Hong Kong Sees Worst Year Ever for Press Freedom Amid Battle with China: 'In Tatters'

This year has been dubbed "the worst year so far" for press freedom in Hong Kong as China works to reshape the city into its own authoritarian hub.

The Hong Kong Journalists Association (HKJA), the city's main journalism union, shared a report Thursday that deemed Hong Kong's press freedoms to be "in tatters" because of China's control.

The report stated that the threats against press freedom in the media have increased drastically over the last year.

"Suppression from the authorities is felt across different forms of media; freedoms have seriously deteriorated under a repressive government," the report said.

China's work to suppress the media took a drastic turn this year after Apple Daily, Hong Kong's primary newspaper, was shut down.

In June, the paper's offices were raided by roughly 500 police officers and the arrests of many journalists and editors proved Beijing's tightening grip on the "pro-democracy" media outlet.

More than 1,000 people, including 700 journalists, lost their jobs in the shutdown, and executives of the paper and its overarching publisher, Next Digital, were imprisoned for attempting to undermine the National Security Law.

Beijing has been moving in on Hong Kong in recent years, working to take control over the region of 7.5 million people.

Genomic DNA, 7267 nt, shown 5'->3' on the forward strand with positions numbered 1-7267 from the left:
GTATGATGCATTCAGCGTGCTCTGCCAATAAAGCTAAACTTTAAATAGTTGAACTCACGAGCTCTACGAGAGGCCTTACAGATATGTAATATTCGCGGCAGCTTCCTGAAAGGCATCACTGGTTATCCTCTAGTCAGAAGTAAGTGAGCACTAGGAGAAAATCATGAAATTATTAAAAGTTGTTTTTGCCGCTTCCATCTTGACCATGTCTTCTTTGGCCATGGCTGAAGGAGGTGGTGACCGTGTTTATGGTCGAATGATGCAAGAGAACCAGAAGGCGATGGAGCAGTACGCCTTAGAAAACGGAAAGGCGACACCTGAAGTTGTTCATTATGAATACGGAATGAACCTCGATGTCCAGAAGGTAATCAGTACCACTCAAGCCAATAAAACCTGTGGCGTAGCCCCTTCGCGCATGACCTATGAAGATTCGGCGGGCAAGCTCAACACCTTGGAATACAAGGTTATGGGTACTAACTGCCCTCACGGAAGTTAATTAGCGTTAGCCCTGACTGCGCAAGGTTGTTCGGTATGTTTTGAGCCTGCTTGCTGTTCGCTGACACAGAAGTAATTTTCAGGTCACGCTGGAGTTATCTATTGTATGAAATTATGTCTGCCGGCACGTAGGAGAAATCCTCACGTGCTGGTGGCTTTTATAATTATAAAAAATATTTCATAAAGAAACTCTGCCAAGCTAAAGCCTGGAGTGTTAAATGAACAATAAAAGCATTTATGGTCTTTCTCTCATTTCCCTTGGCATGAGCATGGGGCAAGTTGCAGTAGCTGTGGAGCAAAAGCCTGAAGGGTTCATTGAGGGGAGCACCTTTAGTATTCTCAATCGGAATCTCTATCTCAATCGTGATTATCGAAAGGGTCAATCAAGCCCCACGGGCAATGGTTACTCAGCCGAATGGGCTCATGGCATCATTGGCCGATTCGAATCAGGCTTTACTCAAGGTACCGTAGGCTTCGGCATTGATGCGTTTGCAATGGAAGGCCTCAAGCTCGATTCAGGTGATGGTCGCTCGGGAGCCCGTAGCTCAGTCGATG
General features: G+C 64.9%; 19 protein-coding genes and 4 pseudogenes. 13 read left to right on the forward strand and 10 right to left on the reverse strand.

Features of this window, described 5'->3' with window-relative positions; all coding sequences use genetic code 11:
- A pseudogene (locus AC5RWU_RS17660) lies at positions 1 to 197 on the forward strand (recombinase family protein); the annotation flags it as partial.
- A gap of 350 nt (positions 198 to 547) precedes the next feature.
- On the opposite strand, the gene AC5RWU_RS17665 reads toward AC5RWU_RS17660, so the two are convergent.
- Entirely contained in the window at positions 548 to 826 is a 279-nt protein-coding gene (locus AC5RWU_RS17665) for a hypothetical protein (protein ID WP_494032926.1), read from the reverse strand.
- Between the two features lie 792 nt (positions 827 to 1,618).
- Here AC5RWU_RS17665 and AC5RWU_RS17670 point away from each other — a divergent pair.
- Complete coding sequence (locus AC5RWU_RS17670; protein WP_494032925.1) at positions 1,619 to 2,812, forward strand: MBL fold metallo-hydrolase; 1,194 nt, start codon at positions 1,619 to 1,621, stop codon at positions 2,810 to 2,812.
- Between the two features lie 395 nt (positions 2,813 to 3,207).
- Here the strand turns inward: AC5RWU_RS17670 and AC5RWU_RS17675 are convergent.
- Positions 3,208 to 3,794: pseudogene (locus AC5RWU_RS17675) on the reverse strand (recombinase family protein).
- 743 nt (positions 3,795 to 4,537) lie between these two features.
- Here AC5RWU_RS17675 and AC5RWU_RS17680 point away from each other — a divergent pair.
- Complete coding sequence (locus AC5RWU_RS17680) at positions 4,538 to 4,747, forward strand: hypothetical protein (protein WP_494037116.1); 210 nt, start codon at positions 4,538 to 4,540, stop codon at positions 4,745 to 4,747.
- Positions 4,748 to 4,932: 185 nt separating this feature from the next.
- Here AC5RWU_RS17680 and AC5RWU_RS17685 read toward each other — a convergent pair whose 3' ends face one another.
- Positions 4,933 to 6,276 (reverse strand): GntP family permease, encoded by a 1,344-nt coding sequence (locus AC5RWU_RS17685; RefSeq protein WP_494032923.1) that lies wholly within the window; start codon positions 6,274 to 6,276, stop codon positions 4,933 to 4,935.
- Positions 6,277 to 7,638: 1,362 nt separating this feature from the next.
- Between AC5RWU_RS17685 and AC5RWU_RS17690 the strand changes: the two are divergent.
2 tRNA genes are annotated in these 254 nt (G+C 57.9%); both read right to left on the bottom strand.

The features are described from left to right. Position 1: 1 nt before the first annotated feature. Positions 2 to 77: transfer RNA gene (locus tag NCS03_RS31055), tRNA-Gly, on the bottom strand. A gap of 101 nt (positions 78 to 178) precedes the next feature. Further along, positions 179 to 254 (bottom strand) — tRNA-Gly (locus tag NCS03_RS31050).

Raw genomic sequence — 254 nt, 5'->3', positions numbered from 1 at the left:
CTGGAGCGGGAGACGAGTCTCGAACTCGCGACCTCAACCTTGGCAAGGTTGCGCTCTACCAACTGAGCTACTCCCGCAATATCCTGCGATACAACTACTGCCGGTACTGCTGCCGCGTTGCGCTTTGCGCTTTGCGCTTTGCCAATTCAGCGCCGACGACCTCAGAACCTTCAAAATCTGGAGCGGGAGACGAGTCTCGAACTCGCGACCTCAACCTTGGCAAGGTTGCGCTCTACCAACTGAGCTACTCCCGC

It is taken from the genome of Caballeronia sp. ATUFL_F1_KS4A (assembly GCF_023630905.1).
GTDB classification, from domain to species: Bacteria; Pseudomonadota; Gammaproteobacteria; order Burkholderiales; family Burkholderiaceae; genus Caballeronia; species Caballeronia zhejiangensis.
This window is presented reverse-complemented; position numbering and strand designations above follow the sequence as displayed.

Hong Kong's journalist union now fears the possibility of China imposing "fake news" laws, which would suffocate journalists and press freedom even further. The law and the recent arrests of such media kingpins have done significant damage in "tightening data search of public registers and redefining journalists unilaterally," the report said.

The report also added, "HKJA is not only concerned about the unemployment of hundreds of media workers caused by the closure of this media outlet, but also the erosion of freedom and the damage done to the diversified media scene."

It said that the arrests of "media professionals is also damaging for the city's international reputation, especially when Hong Kong takes pride in its free flow of information and free exchange of ideas."

The union's concern lies in the way China has reportedly changed the city's public broadcaster, Radio Television Hong Kong (RTHK) into "a government propaganda apparatus" by taking control of the corporation and making significant changes to staff and programming.

The report said that the National Security Law "is being weaponized, the proposed 'Fake News Law' offered another sharp knife to the Government, famed writers and broadcasters bore the brunt, and foreign press are making plans to retreat from Hong Kong."

Ronson Chan, chairman of the HKJA, told the Hong Kong Free Press that "There are already many knives hanging over journalists' heads like laws against sedition and incitement so we do not need one more named a fake news law."

Newsweek reached out to the HKJA for additional comment but did not hear back in time for publication.

The Hong Kong Journalists Association named 2021 the worst year so far for press freedom. Pictured, the logo of Next Media and Apple Daily are seen on their headquarters in Hong Kong on June 22, 2021 as the embattled pro-democracy newspaper Apple Daily has been hit by a wave of resignations as authorities push to see the outspoken tabloid silenced and staff mull whether to leave or stay to the bitter end. PETER PARKS/AFP via Getty Images